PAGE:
Note that if we set γ0 to 1 and γk to zero for

nonzero k, then S B reduces to the Heidke skill

score (18.1). Like the Heidke score, S B is zero for

random forecasts and 1 for perfect forecasts.

The S B value for Table 18.2 is 33%. The ¬nding

that the forecasts are skilful is also supported by

two other skill scores computed by Burrows.

The critical success index is de¬ned for each

category k = 1, . . . , 5 as the ratio of number of

occasions Ck on which f = p = k and the sum

Figure 18.1: An example of a categorical forecast

of number of occasions on which either p = k

of snow amount at 28 stations in southern Ontario

or f = k minus Ck . This index is 33% for k =

leeward of Lake Huron. The observed snow

0, 32% for k = 1, 25% for k = 2, 12% for

category (see text) is shown in the top panel. The

k = 3, and 0% for k = 4. The critical success

corresponding forecasts are shown in the lower

ratio for category k is simply an estimate of

panel. From Burrows [76].

the probability of forecast conditional upon either

forecasting or observing category k. The critical

skill index can be compared with that expected

under no skill by recomputing the contingency

table under the assumption of independence. The

weighted counts were then totalled for the entire

corresponding critical success indices expected for

table and used as a measure, say sb , of the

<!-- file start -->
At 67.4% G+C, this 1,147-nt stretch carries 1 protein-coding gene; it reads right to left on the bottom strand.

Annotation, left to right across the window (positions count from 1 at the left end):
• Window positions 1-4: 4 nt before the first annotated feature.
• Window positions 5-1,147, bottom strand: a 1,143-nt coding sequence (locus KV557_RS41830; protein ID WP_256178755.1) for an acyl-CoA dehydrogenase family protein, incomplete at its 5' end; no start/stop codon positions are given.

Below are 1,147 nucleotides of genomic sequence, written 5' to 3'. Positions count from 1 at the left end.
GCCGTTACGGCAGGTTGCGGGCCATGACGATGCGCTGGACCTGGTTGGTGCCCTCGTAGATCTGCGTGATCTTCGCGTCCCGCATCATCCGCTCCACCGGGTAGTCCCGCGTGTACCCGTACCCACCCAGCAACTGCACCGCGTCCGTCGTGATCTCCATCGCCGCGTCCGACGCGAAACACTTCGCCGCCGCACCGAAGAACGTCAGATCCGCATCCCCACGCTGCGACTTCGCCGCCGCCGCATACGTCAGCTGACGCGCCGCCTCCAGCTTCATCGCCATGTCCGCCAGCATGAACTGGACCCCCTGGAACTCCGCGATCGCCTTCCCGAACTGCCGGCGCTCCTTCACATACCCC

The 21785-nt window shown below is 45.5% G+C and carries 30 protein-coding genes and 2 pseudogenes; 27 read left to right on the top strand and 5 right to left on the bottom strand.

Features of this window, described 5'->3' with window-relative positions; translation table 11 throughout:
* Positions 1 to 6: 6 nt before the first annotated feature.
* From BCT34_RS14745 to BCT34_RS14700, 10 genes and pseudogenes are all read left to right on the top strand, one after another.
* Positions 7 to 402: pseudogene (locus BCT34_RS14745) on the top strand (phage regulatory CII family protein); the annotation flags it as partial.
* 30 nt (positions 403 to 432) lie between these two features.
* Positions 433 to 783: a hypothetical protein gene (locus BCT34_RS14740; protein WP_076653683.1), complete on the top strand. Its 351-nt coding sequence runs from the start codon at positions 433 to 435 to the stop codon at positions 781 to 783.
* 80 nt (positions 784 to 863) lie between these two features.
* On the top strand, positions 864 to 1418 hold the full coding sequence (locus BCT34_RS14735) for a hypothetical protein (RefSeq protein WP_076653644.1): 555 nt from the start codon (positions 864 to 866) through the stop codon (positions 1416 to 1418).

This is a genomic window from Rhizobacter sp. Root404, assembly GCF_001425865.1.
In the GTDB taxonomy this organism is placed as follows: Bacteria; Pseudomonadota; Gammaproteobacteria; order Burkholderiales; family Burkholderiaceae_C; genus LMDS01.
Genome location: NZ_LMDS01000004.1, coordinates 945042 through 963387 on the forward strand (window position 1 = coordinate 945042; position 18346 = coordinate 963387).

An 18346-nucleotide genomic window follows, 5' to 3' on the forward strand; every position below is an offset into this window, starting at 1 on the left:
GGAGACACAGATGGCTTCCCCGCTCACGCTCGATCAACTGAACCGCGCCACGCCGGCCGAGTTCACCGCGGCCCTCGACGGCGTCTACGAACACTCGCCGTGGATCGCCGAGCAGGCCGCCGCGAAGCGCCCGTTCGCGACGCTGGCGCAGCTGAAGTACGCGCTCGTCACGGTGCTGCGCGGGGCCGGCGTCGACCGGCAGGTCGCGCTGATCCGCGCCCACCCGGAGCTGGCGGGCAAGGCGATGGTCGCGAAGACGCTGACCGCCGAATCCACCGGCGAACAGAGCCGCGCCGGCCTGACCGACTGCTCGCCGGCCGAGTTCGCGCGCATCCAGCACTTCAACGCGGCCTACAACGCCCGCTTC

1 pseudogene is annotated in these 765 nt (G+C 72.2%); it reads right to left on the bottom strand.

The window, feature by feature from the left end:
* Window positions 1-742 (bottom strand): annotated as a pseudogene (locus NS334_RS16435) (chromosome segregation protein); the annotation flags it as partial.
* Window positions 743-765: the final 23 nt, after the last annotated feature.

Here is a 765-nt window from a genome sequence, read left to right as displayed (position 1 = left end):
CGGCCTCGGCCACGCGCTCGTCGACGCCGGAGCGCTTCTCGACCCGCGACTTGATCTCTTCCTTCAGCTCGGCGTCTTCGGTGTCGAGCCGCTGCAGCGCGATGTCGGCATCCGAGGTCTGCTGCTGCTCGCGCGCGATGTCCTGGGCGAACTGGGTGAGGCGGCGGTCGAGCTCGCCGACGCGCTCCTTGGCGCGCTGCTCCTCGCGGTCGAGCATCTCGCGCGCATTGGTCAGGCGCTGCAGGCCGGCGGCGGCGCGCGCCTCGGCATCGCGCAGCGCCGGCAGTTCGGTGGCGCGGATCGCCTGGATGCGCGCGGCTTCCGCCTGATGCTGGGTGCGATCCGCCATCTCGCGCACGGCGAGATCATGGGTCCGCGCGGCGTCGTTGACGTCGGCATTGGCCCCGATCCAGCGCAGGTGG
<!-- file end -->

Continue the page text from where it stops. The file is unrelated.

random forecasts are 12% for k = 0, 26% for

number of ˜correct™ forecasts. A similar measure

k = 1, 16% for k = 2, 4%, for k = 3, and 0%

of the number of ˜correct™ random forecasts was

and for k = 4.

computed by estimating the entries of Table 18.2

under the assumption that F and P are independent. The probability of detection (POD) is de¬ned as

The estimated distribution of random counts was the ratio of k Ck divided by the number of all

forecasts T . In this case, the POD is 56/130 =

obtained by multiplying the row total by the

column total and dividing by the table total (130). 43%. The probability of detection is simply the

Burrows then weighted and summed the entries in probability of making a correct forecast. The

this new table as before to produce a corresponding estimated POD for a random forecast is 30% in

random , of the number of ˜correct™

measure, say sb this case.

18.2: The Skill of Quantitative Forecasts 395

18.1.7 Comments. The skill score S B intro-

duced in [18.1.6] is a modi¬ed Heidke score.

Barnston [25] points out that the original Heidke

score has two undesirable properties. First, the

Heidke score increases as the number of categories

decreases. For example, for a broad range of mod-

erately skilful forecast sets, the two-class Heidke

skill score will be about double the ¬ve-class score.

Second, if the reference forecast is the random

forecast, and if classes are not observed (or fore-

cast) with equal frequency, then the Heidke skill

score is not equitable. That is, the Heidke score

will favour a biased forecast unfairly. An example Figure 18.2: Estimated joint distributions of

of this property is given in [18.4.2]. Barnston [25], forecasts and observations (F,P). All data are

collected into bins of 5 —¦ F — 5 —¦ F. Values for f

and also Ward and Folland [415] designed modi-